Small, autonomous, robotic vacuums like Roomba, Botvac and others revolutionized tidying for the average at-home cleaner. Four inventors in Oakland want to do the same with an industrial-scale robotic janitor built to sweep and mop big spaces like malls and airports.
On a recent evening, Discovery Robotics’ inventors gave the boxy, blue, metal prototype a trial run as engineer Naman Kumar looked on. In his hand was a remote garage door opener programmed to start or stop "Scrubba" and its 300-pound heft.
“This is the most important thing in the robot,” Kumar said of the remote. “If there’s an emergency or something, this is the thing that will save everything.”
Initially, Discovery Robotics envisioned making robots that would operate in confined and sometimes dangerous spaces, such as inside fuel trucks. But CEO Kent McElhattan said the technology isn’t quite ready for that project, so it made sense to invest in Scrubba alone.
By using existing technology, like the kind used for a garage door opener and the Xbox Kinect sensor, they are better able to get the product to market quickly, he said. And there’s money to be made by automating the cleaning business.
McElhattan said he and his co-founders looked for big opportunities "in a marketplace that we don’t have to invent a bunch of stuff, where we just sort of reassemble what exists today."
That’s when they hit on the janitorial industry, he said.
Janitorial employees often suffer from musculoskeletal disorders relating to the physical work they do. People mopping eight hours a day develop shoulder, elbow and back problems, he said. McElhattan and his co-founders realized a potential for opportunity.
“Everybody wants to build robots going to the moon, Mars, SpaceX,” McElhattan said. “Cleaning floors is not sexy. We were faced with a decision: Are we going to be a company based on data and facts, or are we going to be some hobbyists that live our dreams out and have a lot of fun and never make any money? We opted for the first. We decided, let’s try to become a real company, create employment.”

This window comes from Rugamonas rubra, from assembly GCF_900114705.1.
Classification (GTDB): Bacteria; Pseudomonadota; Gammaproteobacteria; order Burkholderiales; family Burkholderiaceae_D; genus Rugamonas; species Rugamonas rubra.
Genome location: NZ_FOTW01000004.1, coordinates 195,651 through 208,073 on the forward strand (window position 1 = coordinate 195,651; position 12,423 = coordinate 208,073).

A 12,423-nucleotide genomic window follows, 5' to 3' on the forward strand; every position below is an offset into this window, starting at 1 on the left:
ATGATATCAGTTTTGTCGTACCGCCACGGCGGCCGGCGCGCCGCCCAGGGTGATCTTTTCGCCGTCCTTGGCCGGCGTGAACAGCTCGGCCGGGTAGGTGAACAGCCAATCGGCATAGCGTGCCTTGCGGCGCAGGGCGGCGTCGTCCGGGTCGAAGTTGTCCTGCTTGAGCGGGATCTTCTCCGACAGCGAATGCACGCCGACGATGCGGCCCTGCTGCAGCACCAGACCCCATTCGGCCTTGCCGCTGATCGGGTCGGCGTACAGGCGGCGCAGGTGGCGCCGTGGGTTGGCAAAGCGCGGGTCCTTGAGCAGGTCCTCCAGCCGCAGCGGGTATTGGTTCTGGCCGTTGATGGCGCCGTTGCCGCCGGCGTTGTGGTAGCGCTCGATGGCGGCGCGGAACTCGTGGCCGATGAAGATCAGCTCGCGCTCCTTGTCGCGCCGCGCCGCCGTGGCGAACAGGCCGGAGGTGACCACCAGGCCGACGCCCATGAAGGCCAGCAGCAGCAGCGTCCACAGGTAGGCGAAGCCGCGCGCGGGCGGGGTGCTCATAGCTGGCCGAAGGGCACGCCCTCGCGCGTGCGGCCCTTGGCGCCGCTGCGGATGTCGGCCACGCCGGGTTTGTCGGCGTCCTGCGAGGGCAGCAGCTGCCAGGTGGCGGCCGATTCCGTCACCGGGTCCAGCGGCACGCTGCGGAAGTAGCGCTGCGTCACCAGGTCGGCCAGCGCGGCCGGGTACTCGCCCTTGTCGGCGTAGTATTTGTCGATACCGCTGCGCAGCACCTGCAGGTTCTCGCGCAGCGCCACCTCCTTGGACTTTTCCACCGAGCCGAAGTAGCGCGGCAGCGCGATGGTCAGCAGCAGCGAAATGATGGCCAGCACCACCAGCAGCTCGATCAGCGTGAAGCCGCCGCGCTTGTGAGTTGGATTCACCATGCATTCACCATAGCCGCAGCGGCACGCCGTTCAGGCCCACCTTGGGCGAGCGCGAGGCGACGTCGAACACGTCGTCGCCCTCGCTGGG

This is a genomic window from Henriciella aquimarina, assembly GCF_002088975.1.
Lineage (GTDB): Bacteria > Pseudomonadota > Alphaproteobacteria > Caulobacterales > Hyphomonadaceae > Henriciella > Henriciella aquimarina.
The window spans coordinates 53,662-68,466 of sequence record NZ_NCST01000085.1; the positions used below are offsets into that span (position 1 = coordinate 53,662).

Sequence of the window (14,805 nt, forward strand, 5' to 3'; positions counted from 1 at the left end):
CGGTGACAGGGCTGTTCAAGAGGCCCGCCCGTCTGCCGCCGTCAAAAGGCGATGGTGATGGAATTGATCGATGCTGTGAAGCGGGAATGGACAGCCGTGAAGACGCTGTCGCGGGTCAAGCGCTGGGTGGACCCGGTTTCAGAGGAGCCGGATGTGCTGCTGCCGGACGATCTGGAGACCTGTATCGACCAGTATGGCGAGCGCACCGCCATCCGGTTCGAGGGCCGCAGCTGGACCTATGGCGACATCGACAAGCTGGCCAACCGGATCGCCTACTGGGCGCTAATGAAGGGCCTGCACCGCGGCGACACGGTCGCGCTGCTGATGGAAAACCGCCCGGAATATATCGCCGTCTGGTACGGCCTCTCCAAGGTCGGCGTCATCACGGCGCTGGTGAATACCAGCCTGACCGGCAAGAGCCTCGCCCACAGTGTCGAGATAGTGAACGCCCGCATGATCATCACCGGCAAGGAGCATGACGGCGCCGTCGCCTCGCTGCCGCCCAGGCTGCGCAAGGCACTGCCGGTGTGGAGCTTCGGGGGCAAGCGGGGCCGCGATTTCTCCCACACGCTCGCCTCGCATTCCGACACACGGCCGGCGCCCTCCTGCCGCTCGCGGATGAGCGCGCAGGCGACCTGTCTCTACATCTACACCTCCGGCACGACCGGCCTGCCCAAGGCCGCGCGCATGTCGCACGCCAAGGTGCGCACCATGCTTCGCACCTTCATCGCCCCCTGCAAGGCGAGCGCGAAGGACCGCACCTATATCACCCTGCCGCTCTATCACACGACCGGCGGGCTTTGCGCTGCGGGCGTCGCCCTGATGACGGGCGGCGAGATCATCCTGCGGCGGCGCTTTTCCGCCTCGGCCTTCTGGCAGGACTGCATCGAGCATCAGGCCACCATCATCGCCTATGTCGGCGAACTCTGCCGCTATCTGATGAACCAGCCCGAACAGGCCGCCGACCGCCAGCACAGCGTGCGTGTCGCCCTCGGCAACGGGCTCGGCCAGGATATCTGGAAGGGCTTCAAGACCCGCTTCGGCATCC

Sexy or not, Scrubba could mop up some jobs. When janitor Lewis Johnson learned of the prototype, he said it “spooked him.”
"This is one of the only outlets for a person of my situation, ‘cause I'm of the other side of the tracks and I messed my life up,” Johnson said. “Now that I've seen this machine that probably is capable of doing the same exact things as I do, I see myself as being obsolete."
McElhattan said Discovery Robotics still has a lot of work to do before it could be much of a threat to jobs. The company just fielded an independent review that estimated it would take three years to get from where they are to where they want to be.
"We were hoping for one,” he said.
Still, improvements are coming. Inventors said they hope to improve the machine's speed and appearance without inflating its $20,000 price tag. It might not sound as exciting as going to the moon, he said, but that could be a market advantage.
“The lack of sexiness is going to keep competitors out,” McElhattan said. “They’re going to have conversations and say ‘I don’t want to do that. I want to build the autonomous car.’”
This is McElhattan’s second foray in the startup world and a continuation of his interest in worker safety. In 1985, he launched Robinson-based Industrial Scientific, now presided over by McElhattan's son, that provides portable gas detection equipment and services. It now makes a “couple hundred million dollars in annual sales,” he said.
Bellefield Presbyterian Church in Oakland provided the breeding ground for Discovery Robotics. McElhattan and three men from his congregation invested their own money; Industrial Scientific put up the other half of the cash.